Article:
I didn’t want to “do this”. I didn’t want to hear it. I experienced my darkest hours during that long, lonely night. As I lay awake, I had visions of an ungainly, weird child, who wouldn’t fit in with my beautiful little ones at home, who were 12, eight and five years old at the time. I feared their lives would be ruined forever, too embarrassed to bring friends home. My life, as I knew it, was over.
Tiny Joshua, at five pounds, or 2.3 kilograms, was transferred to the Royal Children’s Hospital for surgery on day two. The days that followed involved a busy routine of visiting and transporting expressed milk, but within 10 days Josh was home, with the smallest colostomy bag I had seen.
I’ve somewhat lost track of the next two years. More surgery was required. The word “hectic” springs to mind. We started an early intervention program almost straight away, which was invaluable. Meeting other parents and having contact with older children with Down syndrome gave us confidence in our ability and a sense of optimism for the future.
Being busy was advantageous in many ways. I had little time to dwell on what might have been. Days revolved around school and kinder pickups, tennis and swimming lessons, parent-teacher meetings and weekend sport. Josh seemed to live in the car.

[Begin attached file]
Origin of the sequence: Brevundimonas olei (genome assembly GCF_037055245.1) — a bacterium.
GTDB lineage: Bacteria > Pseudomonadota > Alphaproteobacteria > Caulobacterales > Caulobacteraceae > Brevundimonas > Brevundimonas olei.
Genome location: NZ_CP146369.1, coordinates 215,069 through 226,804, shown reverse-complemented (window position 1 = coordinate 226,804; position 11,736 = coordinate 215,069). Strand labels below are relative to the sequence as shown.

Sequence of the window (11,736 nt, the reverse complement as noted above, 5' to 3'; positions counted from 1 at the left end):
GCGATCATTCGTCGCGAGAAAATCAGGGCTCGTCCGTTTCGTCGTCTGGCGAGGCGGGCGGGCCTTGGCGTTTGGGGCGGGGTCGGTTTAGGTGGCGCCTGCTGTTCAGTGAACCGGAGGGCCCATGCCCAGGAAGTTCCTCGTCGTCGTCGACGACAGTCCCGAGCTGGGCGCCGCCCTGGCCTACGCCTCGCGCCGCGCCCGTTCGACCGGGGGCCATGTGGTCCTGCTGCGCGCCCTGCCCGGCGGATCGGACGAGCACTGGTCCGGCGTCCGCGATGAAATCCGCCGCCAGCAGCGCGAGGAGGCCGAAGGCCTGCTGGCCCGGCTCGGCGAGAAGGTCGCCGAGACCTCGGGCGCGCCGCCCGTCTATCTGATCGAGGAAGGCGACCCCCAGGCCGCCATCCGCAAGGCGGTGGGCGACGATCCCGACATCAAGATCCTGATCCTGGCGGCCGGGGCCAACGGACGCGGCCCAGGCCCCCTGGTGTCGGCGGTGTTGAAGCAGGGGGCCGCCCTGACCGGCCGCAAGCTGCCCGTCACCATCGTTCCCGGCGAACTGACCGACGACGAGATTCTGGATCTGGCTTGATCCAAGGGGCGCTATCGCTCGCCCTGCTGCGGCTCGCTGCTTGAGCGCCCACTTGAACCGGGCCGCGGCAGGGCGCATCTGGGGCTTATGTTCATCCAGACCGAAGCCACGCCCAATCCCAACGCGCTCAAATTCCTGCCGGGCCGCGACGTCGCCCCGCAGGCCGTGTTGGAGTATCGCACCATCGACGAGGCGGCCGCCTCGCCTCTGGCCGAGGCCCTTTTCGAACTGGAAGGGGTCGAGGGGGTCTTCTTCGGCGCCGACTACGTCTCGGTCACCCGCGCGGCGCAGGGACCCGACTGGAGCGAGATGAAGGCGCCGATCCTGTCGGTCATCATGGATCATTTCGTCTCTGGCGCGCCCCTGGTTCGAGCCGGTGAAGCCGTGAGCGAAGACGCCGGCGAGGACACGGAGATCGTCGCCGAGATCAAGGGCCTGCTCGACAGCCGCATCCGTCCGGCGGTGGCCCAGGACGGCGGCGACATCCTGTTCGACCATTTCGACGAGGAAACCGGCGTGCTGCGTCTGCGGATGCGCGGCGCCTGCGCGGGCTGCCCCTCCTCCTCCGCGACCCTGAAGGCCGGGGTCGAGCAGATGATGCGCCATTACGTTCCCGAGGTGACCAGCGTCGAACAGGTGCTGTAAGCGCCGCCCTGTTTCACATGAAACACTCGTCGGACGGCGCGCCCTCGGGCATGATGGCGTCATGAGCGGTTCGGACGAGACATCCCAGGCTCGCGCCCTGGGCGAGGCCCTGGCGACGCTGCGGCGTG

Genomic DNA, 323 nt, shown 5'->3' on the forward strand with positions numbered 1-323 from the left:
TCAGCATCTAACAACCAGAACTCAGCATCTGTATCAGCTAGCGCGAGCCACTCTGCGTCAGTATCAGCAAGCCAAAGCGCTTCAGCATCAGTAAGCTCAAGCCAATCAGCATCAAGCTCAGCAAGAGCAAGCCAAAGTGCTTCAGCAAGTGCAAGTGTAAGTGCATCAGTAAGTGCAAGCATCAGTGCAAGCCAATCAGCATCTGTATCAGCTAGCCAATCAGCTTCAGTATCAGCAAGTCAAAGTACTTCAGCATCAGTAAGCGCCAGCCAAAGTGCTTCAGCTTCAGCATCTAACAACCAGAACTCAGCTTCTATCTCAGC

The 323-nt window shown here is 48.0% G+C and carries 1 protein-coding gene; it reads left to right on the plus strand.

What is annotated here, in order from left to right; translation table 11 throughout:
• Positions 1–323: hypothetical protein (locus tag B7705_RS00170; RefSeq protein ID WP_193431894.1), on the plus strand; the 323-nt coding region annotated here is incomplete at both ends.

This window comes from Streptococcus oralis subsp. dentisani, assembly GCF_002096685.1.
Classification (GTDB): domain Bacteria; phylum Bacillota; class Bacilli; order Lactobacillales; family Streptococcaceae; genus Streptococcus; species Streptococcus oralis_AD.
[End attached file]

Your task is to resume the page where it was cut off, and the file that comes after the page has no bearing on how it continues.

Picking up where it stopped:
Thinking back to the fears from that first night, I failed to consider that I would fall in love with this baby, as indeed we all did. As far as the children being reluctant to bring friends home, believe me, that never happened. And this boy, now a man, is far from weird looking; he’s beautiful and looks just like his brothers.
I am loath to exaggerate and claim that having Josh has transformed us into some super-family and that everyone needs a child with Down syndrome in their midst. That would be a ridiculous misrepresentation. We are an ordinary family in every sense of the word. Josh’s siblings are strong, tolerant and compassionate individuals. I’d like to think that that would have been the case had he not been their brother, but his impact on us is undeniable. Josh is the only person I have ever met who is without envy, greed or malice. How can this fact, in itself, not have a positive influence on others?
I can truthfully say that I have never returned to the despair of that first night. Of course, we have experienced frustration and disappointment along the way, but we have learned to accept that such is life and manage the best way we can.
Josh belongs in our family as he is. Considering his position as the youngest, it stands to reason that the five of us, together with some wonderful friends and extended family members, have over the past more than 20 years adopted the role of teaching him along the way. Of course, the twist here is that Josh has taught us all so much; about ourselves, our individual capabilities and our substance as a family. Thank you, Josh.
Jennifer Hede lives in Melbourne, Victoria. She chose to give up work as a nurse when Joshua was born and has since enjoyed channelling her efforts into the family. Now she has grandchildren, her days are no less busy.
This is an extract from Now I See: the Enriching Journey of Raising Children with Down syndrome.